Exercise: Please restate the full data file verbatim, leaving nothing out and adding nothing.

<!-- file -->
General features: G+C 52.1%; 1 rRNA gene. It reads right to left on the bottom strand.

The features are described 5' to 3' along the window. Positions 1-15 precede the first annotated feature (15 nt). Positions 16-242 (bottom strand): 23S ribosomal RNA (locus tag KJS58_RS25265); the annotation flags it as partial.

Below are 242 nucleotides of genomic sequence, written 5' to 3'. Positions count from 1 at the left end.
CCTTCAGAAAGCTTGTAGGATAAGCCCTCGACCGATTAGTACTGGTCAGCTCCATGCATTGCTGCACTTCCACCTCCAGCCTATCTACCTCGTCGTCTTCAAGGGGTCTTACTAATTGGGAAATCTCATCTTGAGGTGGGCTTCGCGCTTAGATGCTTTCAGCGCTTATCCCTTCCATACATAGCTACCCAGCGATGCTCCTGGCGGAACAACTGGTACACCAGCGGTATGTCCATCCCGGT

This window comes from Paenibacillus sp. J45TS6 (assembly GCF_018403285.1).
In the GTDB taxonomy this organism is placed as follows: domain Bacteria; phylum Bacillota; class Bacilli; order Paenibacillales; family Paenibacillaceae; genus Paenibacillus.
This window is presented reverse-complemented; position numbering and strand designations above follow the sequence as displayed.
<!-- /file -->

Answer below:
General features: G+C 52.1%; 1 rRNA gene. It reads right to left on the bottom strand.

The features are described 5' to 3' along the window. Positions 1-15 precede the first annotated feature (15 nt). Positions 16-242 (bottom strand): 23S ribosomal RNA (locus tag KJS58_RS25265); the annotation flags it as partial.

Below are 242 nucleotides of genomic sequence, written 5' to 3'. Positions count from 1 at the left end.
CCTTCAGAAAGCTTGTAGGATAAGCCCTCGACCGATTAGTACTGGTCAGCTCCATGCATTGCTGCACTTCCACCTCCAGCCTATCTACCTCGTCGTCTTCAAGGGGTCTTACTAATTGGGAAATCTCATCTTGAGGTGGGCTTCGCGCTTAGATGCTTTCAGCGCTTATCCCTTCCATACATAGCTACCCAGCGATGCTCCTGGCGGAACAACTGGTACACCAGCGGTATGTCCATCCCGGT

This window comes from Paenibacillus sp. J45TS6 (assembly GCF_018403285.1).
In the GTDB taxonomy this organism is placed as follows: domain Bacteria; phylum Bacillota; class Bacilli; order Paenibacillales; family Paenibacillaceae; genus Paenibacillus.
This window is presented reverse-complemented; position numbering and strand designations above follow the sequence as displayed.